Idiomatic C/C++: Avoiding Assignment Vs. Equality Errors

This is a bit of idiomatic c/c++, that is to say that this isn’t part of any standard, it is just “the way things are done” in c/c++. Ever made an error in a conditional using the assignment operator (=) instead of the equality operator (==)? I know I have, but not so much anymore. The trick is that when you are comparing a variable to a constant to put the constant first. This way if you mess up you will get a compiler error stating that you can’t assign to a constant. This is much preferable to a potentially subtle bug that will no doubt bite you when a deadline is looming. So instead of:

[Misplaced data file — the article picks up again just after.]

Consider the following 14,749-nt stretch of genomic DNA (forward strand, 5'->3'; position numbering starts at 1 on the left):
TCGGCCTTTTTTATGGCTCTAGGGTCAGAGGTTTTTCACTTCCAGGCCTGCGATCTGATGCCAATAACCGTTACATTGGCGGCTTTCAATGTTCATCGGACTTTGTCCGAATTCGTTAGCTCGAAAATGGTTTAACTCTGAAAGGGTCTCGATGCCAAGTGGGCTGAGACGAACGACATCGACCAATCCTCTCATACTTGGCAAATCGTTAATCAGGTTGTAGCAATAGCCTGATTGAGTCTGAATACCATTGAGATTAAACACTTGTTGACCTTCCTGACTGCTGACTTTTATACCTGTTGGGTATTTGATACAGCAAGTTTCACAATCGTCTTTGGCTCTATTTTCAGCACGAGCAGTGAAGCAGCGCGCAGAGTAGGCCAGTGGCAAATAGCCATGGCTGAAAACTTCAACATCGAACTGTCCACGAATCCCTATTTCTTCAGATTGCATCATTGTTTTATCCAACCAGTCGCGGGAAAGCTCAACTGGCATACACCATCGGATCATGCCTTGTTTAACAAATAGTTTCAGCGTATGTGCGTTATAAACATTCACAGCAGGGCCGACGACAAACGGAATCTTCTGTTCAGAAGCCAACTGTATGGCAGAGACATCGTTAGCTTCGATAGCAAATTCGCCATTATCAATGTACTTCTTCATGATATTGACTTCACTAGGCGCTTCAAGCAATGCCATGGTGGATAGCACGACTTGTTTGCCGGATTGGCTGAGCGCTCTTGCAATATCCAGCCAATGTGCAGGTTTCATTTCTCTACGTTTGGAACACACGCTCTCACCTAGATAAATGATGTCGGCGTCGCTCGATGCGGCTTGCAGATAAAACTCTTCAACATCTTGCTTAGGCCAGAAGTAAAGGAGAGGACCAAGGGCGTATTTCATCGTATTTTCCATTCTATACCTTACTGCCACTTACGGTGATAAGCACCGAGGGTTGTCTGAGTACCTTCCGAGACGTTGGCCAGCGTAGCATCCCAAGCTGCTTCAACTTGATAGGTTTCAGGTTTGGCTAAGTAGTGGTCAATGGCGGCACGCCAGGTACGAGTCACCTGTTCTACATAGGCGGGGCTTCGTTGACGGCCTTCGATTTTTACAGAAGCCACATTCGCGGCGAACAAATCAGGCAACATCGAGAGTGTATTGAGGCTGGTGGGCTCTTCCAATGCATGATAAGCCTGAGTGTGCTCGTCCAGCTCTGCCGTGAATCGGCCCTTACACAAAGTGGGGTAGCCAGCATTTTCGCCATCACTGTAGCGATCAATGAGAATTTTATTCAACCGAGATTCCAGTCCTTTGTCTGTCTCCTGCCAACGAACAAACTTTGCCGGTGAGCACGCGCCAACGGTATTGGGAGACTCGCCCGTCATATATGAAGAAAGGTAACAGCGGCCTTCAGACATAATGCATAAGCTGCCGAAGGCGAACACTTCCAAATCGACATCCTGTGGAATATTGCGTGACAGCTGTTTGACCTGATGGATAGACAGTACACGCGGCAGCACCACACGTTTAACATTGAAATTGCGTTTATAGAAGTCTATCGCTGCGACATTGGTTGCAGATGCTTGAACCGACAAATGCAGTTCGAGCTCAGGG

int x;
if( x == 5)
    ; //Do something

do:

int x;
if( 5 == x)
    ;//Do something

3 Responses to “Idiomatic C/C++: Avoiding Assignment Vs. Equality Errors”

  1. matt Says:

    brilliant.

  2. Chris Says:

    Yeah, I prefer this method, but my boss hates it because, fair enough, it does make your code less simple and readable.

  3. admin Says:

    Indeed, this can make your code a little obtuse when you’re reading it. I find that even if I don’t do it this way remembering that I should makes me avoid the error anyway.

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